AMD has issued more details about its Carrizo accelerated processing unit (APU). Revealed at the International Solid-State Circuits Conference and building on the announcement from last year, the chip manufacturer claims the new chip will have 3.1 billion transistors, 29 percent more than current Kaveri APUs in the same die area, with a 3.5x improvement on transcode performance and a 40-percent power saving also promised.
The Excavator cores, a fourth-generation Bulldozer core that takes advantage of High Density Libraries (HDL) to reduce its size and power, are combined with a total of eight AMD Radeon cores on the 28nm system-on-chip (SoC). Using the high-density design, the Excavator cores are now smaller by 23 percent, allowing it to run at a far lower power than earlier iterations at equivalent speeds.
Power savings stem from multiple changes to the APU, with the bulk of the savings coming from voltage adaptive operation. Variations in voltage of approximately 10 percent are said to lead to the use of 20 percent more power to cover the gap, increasing the power used. AMD's voltage adaptation system works by allowing the APU to operate at the average voltage, temporarily reducing frequency when voltage drops for brief periods. It is claimed that this technique applied to the CPU and GPU aspects results in respective power savings of 19 percent and 10 percent.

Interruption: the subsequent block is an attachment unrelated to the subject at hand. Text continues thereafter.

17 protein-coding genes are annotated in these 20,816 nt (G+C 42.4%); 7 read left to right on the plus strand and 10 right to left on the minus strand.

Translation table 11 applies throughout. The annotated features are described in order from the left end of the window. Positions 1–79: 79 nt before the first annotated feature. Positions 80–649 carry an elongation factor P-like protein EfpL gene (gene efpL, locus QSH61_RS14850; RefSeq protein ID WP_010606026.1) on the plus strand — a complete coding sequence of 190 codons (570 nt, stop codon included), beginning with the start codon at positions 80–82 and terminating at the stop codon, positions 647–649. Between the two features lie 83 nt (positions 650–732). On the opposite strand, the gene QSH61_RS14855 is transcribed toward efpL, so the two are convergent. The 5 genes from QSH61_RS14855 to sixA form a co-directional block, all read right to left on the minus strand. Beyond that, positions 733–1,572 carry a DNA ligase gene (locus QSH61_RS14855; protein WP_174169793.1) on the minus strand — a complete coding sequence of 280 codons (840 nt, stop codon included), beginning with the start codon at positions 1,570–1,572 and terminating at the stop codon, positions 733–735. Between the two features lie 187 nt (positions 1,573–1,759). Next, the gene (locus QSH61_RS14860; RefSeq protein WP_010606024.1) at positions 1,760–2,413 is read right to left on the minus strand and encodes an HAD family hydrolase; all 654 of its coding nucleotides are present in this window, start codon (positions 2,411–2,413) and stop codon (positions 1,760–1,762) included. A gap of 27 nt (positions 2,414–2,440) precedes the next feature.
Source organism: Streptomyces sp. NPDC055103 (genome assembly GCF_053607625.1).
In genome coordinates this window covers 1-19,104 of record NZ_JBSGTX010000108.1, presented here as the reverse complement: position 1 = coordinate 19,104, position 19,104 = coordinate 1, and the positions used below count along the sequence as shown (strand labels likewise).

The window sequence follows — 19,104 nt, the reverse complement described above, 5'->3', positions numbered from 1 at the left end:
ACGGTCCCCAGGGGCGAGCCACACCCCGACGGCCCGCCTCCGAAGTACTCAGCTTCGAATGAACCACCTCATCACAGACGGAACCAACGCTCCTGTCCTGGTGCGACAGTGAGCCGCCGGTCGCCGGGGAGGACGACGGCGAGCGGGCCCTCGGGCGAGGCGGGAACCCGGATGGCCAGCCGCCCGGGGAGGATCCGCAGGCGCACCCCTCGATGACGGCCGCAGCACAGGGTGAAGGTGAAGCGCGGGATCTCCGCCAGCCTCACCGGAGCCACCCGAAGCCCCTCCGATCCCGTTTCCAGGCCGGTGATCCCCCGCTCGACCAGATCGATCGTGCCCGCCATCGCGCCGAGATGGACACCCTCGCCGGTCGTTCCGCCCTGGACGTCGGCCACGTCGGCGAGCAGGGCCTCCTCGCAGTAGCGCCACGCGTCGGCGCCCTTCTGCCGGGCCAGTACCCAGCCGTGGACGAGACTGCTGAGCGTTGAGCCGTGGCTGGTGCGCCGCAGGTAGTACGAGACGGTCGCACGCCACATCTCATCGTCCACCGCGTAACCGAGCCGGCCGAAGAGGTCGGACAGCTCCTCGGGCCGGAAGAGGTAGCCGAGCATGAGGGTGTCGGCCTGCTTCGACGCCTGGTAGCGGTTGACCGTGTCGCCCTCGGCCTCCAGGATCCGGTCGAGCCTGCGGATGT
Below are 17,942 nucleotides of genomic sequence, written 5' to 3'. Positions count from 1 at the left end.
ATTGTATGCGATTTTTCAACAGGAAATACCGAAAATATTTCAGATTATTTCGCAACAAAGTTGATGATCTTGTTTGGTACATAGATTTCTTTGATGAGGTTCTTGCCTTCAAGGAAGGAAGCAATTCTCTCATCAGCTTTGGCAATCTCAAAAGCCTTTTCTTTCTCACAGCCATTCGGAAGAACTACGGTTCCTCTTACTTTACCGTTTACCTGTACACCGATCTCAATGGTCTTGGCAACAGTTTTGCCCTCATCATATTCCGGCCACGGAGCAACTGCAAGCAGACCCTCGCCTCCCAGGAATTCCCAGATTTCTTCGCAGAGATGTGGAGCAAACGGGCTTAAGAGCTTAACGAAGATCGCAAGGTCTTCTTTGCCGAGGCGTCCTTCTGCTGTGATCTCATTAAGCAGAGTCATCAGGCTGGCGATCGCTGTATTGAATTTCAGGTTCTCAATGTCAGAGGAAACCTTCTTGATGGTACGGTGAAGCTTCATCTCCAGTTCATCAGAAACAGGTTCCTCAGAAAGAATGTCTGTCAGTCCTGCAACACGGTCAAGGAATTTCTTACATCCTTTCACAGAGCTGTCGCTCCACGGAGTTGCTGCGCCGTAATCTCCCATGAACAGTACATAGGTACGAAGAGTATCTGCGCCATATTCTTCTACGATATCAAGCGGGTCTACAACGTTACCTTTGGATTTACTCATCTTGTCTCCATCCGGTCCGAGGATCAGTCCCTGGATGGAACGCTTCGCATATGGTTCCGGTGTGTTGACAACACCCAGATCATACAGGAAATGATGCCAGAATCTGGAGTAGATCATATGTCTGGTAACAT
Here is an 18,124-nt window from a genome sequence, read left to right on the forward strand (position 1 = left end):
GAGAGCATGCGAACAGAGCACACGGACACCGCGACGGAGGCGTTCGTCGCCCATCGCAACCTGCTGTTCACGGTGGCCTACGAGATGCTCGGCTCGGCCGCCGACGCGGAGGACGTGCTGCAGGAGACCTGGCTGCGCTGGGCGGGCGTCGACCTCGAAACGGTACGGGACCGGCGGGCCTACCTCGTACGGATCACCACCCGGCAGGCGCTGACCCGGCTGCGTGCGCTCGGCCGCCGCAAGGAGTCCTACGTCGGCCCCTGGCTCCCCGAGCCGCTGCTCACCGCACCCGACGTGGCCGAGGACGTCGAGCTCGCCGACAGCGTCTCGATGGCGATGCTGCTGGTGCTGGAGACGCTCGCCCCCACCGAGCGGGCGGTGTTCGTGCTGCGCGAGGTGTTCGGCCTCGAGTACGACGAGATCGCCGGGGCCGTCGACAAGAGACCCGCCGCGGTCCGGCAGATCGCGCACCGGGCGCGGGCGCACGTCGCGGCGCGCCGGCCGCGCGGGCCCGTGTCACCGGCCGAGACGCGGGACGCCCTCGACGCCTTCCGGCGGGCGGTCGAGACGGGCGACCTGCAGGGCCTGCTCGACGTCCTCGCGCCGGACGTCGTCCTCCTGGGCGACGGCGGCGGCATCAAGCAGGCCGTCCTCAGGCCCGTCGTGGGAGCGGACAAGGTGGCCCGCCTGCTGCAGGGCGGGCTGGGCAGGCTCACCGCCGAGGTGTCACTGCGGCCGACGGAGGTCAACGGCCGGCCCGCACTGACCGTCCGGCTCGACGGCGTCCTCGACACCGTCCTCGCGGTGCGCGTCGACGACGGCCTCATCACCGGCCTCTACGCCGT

Carrizo APUs will also be the first to use the Heterogeneous Systems Architecture (HSA), and will be the first HSA 1.0-compliant SoC. HSA effectively allows for the CPU and GPU cores to work together more efficiently, such as the CPU handing over visual tasks to GPU, making better use of on-chip resources and in turn improving performance.
Targeted at the notebook and all-in-one device markets, the Carrizo APUs are expected to head to market in the middle of 2015, with AMD hoping it will improve their bottom line. In January, AMD revealed it had switched from a minor profit in two consecutive quarters to a net loss of $364 for the quarter, on revenues of $1.24 billion.